Sun, Jun 05, 2016 - Page 15 News List

US stocks pare their losses, boosted by commodities


US stocks pared losses as the US dollar fell, while US Treasuries and gold gained after US employers last month added the fewest jobs in almost six years, bolstering the case for the US Federal Reserve to leave interests rates lower for longer.

Shares of commodity producers extended gains, helping the S&P 500 trim declines. The dollar tumbled the most in six months versus the euro, while investors sought the safest government securities, sending the yield on two-year Treasuries to the steepest drop since September last year and the yield on German 10-year bunds to a record low. The weak greenback sparked a rally in emerging-market assets and commodities.

“Things are never as bad or as good as they seem,” said Michael Arone, the Boston-based chief investment strategist at State Street Global Advisors’ US intermediary business, which oversees US$2 trillion. “Fed futures are pricing in a decreasing probability for June and stocks probably don’t mind that scenario all that much. We’re moving away from this risk-on, risk-off formula to one that’s more Fed on, Fed off.”

The addition of 38,000 jobs last month was less than the most pessimistic of forecasts in a Bloomberg survey, throwing cold water on equity gains that took the S&P 500 within 1.2 percent of its all-time high.

Smaller employment gains reduce the odds of a more pronounced upturn in economic growth at a time when corporate profits are on a downswing and global markets remain weak. The odds for a Fed rate increase next month fell to 27 percent, down from 55 percent a day earlier.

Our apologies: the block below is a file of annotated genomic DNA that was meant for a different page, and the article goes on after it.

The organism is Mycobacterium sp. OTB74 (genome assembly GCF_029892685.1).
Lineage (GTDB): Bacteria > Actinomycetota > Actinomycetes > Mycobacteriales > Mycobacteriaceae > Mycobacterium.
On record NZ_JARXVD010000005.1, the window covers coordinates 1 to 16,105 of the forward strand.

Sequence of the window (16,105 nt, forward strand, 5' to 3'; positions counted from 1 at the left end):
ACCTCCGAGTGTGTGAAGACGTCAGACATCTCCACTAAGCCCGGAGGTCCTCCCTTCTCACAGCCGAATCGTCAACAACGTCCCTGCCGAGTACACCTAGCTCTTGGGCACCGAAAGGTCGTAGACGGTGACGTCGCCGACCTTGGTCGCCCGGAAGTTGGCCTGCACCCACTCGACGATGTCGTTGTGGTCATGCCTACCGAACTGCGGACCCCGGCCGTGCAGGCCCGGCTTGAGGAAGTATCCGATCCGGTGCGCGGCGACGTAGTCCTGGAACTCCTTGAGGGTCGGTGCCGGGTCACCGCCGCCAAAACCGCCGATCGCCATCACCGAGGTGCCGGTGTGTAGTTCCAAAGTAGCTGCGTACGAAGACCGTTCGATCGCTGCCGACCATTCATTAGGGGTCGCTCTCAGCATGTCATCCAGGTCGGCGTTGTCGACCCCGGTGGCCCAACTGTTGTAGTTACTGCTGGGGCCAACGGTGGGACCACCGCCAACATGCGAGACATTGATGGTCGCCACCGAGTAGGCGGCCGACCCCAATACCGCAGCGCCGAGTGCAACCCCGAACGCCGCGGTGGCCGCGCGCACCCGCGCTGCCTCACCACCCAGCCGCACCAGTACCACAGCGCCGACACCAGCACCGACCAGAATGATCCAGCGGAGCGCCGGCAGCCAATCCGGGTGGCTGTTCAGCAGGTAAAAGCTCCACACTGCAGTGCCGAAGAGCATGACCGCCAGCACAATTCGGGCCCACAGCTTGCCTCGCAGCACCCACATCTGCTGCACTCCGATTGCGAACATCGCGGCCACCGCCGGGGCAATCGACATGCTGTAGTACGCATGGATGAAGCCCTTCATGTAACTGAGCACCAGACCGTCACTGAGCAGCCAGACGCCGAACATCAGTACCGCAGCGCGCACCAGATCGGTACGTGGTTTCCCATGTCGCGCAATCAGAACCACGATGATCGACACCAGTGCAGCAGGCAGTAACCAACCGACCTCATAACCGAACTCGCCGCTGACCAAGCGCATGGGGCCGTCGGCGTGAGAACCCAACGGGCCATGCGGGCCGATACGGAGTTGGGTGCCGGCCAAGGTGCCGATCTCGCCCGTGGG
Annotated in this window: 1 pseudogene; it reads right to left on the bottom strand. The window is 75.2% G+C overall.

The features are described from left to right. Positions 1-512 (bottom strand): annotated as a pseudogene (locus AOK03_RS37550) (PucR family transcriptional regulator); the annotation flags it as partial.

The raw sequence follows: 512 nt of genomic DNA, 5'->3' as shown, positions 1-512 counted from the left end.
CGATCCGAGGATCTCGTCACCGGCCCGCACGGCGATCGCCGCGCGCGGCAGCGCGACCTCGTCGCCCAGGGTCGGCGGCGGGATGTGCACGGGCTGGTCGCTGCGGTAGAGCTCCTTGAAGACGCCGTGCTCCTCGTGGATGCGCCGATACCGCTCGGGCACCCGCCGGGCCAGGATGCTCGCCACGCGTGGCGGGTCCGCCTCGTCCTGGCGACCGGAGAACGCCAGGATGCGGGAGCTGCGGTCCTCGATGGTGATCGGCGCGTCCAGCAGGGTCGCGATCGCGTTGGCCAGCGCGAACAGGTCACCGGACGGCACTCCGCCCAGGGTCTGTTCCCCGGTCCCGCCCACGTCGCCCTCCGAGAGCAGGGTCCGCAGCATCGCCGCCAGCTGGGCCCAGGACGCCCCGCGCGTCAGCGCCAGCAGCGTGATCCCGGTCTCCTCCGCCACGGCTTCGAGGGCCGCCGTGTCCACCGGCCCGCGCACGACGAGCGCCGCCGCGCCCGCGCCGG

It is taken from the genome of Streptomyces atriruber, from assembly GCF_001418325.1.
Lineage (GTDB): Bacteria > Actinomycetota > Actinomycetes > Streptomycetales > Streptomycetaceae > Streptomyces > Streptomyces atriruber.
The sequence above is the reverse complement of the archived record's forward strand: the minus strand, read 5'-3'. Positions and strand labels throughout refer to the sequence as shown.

The S&P 500 fell 0.2 percent to 2,100.38 at 3:19pm in New York, after dropping as much as 1 percent. The benchmark reversed a weekly retreat, now set for a 0.1 percent advance, the third week of gains.

Utilities and telephone stocks advanced as the prospect for lower rates sent investors searching for shares that have large payout ratios. Raw-material shares also climbed after fluctuating earlier.

Newmont Mining Corp jumped 9 percent for the biggest gain in the S&P 500.

Financial shares trimmed losses to 1.3 percent, after falling as much as 2.4 percent. JPMorgan Chase & Co and Goldman Sachs Group Inc sank at least 1.7 percent. Insurers MetLife Inc and Prudential Financial Inc fell more than 3 percent.

The two-year Treasury note yield fell to 0.78 percent, while 10-year yields dropped 10 basis points to 1.7 percent.

The gap between yields on five and 30-year debt, a measure of the yield curve, steepened by the most since March.

“This was quite shocking — it’s way under expectations,” said Christopher Sullivan, who oversees US$2.3 billion as chief investment officer at United Nations Federal Credit Union in New York.

The Fed “will postpone a nearby rate hike for sure — maybe they’ll be forced to look beyond the summer,” Sullivan added.

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